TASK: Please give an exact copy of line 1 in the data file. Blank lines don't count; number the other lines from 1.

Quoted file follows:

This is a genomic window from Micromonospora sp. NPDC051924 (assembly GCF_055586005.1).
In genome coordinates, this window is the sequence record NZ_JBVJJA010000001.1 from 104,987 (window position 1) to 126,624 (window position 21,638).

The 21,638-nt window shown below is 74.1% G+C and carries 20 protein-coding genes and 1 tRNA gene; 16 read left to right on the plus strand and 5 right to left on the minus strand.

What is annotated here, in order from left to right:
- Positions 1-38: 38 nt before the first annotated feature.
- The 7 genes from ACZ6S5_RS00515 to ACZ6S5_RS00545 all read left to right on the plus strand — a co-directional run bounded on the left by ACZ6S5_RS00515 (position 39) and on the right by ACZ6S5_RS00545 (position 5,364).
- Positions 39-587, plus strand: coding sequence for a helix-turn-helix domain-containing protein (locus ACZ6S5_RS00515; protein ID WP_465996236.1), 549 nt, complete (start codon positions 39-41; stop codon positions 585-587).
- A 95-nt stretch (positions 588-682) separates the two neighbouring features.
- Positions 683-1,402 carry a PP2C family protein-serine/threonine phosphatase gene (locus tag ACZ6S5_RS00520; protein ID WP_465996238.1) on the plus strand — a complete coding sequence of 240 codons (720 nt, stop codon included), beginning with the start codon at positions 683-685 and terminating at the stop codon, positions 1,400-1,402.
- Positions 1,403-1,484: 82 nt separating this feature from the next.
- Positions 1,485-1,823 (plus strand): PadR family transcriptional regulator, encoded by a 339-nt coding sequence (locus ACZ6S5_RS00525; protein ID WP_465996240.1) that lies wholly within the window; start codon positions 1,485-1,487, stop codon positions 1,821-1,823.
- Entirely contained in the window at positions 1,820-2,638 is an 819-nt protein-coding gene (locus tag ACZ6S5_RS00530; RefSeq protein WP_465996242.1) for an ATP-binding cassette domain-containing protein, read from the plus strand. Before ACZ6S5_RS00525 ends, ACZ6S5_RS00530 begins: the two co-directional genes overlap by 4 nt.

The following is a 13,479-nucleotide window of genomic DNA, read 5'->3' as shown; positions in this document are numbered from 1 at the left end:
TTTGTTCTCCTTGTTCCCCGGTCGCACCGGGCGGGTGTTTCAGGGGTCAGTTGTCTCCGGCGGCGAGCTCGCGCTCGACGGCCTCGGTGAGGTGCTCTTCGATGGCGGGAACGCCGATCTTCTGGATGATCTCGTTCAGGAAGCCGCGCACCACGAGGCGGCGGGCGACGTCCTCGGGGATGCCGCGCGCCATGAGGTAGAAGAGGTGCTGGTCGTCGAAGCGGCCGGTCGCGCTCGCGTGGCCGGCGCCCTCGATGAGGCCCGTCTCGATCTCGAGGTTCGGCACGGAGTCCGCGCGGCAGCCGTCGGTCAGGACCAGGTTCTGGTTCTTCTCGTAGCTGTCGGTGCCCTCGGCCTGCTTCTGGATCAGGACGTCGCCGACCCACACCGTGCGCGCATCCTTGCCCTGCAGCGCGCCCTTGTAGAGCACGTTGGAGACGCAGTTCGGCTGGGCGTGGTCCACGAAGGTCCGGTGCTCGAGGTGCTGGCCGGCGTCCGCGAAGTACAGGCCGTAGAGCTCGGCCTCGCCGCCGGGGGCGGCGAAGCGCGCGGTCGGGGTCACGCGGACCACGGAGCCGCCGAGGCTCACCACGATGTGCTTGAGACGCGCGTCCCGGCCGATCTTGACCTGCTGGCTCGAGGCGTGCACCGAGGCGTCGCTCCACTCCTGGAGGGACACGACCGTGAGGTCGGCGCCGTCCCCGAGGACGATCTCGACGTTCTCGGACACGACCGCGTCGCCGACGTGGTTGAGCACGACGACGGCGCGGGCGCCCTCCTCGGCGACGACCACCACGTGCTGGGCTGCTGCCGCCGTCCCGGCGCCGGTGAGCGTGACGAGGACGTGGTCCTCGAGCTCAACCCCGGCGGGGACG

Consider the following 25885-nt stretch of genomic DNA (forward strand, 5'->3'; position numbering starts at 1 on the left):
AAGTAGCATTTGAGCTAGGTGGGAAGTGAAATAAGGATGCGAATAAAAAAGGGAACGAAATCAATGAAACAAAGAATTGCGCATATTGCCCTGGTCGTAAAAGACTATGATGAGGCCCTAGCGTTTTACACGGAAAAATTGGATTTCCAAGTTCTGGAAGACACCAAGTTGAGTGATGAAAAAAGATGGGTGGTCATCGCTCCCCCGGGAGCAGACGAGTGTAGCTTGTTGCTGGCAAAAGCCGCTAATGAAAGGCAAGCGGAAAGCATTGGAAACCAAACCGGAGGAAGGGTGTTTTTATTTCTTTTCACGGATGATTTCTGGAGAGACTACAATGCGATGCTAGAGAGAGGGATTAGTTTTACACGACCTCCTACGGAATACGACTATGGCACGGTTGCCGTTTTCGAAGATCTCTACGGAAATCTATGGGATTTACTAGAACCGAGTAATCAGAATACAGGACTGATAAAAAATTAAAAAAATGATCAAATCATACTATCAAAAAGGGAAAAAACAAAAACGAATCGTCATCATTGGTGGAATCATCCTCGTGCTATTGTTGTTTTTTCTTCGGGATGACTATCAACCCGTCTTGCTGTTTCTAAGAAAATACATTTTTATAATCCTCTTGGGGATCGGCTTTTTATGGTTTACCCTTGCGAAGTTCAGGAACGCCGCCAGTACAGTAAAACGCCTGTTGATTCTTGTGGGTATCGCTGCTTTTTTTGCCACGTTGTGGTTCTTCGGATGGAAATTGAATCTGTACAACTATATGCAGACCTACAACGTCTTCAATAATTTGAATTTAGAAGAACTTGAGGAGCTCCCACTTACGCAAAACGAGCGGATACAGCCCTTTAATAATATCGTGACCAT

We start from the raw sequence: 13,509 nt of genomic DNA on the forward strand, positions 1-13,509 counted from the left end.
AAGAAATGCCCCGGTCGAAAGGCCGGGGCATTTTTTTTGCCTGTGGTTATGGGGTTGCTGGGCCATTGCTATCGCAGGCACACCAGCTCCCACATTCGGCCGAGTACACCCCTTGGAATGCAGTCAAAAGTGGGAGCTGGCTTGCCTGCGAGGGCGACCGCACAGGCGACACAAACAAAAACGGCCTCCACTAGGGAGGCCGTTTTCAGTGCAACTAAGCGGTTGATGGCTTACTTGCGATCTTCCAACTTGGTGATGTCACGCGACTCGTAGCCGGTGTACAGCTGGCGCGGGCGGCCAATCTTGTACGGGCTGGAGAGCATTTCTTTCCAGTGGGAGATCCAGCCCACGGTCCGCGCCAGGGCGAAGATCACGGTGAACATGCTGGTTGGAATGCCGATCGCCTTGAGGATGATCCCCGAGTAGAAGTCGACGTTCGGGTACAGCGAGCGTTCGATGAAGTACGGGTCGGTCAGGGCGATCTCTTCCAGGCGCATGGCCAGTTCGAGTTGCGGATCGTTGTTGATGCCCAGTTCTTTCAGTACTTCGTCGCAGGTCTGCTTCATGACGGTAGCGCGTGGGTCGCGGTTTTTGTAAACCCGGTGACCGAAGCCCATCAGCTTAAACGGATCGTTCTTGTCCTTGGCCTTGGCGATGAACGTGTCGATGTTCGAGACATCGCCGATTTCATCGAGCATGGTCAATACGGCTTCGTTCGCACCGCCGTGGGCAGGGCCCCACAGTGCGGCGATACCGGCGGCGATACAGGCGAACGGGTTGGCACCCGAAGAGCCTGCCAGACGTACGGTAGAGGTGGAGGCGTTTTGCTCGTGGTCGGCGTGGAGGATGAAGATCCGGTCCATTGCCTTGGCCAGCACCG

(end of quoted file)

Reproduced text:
This is a genomic window from Micromonospora sp. NPDC051924 (assembly GCF_055586005.1).